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  • asombra: I’m sorry, but this is giving the SOB way too much benefit of the doubt. There isn’t ANY doubt.

  • asombra: McGovern looks like he’s “tarado,” and then some.

  • asombra: Just as women shouldn’t wear certain things after a certain age, dictators shouldn’t run around in military costume...

  • asombra: I don’t think I’ve ever seen Fidel look so Latrine as in this photo. Instant classic.

  • asombra: Another good piece on “Gabo” (in Spanish): http://enrisco.blogspot.com/20 14/04/cien-anos-de-imbecilidad .html

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realclearworld

Cuba’s ‘Baseball Diplomay’: Lies and Misleading News Reports

As always, Capitol Hill Cubans cuts through the lies and propaganda to get to the truth:

Castro Lies and Misleading News Reports

Last month, we asked: "Why Are Cuban Baseball Players Still Defecting?"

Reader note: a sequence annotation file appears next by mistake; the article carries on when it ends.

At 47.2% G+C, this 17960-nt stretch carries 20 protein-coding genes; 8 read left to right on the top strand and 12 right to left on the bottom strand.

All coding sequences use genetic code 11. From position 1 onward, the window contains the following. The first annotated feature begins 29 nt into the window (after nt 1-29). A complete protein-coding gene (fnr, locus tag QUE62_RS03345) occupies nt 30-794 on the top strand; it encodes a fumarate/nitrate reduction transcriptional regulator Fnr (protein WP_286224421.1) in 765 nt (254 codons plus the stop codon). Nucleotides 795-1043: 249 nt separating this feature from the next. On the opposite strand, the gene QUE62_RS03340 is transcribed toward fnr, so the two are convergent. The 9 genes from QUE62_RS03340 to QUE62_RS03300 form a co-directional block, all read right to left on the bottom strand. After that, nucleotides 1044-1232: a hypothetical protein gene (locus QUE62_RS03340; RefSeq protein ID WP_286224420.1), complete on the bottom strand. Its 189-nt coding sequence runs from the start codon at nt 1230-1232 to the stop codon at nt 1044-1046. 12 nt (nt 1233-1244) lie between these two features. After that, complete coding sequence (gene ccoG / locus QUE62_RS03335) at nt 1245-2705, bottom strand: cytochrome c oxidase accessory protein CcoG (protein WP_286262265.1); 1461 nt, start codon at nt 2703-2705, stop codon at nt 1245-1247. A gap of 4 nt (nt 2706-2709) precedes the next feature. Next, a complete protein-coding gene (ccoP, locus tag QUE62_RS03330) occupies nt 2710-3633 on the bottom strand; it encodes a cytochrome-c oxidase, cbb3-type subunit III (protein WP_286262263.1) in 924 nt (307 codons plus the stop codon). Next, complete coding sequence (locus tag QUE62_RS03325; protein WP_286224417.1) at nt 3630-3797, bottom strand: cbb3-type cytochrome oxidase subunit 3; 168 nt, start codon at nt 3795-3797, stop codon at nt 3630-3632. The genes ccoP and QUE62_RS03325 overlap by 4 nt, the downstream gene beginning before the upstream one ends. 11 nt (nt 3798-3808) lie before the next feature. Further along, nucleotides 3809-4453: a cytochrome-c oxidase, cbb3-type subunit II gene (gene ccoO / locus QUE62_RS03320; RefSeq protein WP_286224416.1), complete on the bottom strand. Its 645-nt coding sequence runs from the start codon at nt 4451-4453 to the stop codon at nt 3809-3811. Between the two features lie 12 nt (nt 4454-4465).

After all, hadn't foreign news bureaus assured us in September (based on one-line in Granma) that Cuban athletes would now be permitted to play abroad?

Bogus.

Similarly, in October, foreign news bureaus assured us (again based on a report in Granma) that Cuba was ready to scrap its absurd "two-currency" system.

But apparently it's going to be quite a while before that happens.

Why do foreign news bureaus keep taking the Castro dictatorship at its discredited word?

(Kudos to AFP for being the only foreign news outlet to amend its previous reporting on this issue.)

From AFP:

The unification of Cuba's dual currency system will take at least three years, the architect of the unpopular two-decades old policy of using dollars and convertible pesos has said. The government announced last month that it would phase out the existing system as part of President Raul Castro's gradual attempt to streamline Cuba's Soviet-style economy. 

Amid uncertainty about when the change will happen, Jose Luis Rodriguez, the communist state's minister of economy and planning between 1993 and 2009, said it would take time to devalue the exchange rate. "This process will likely take at least three years," he said, referring to the need to first devalue the exchange rate for business transactions, and then secondly for private individuals. 

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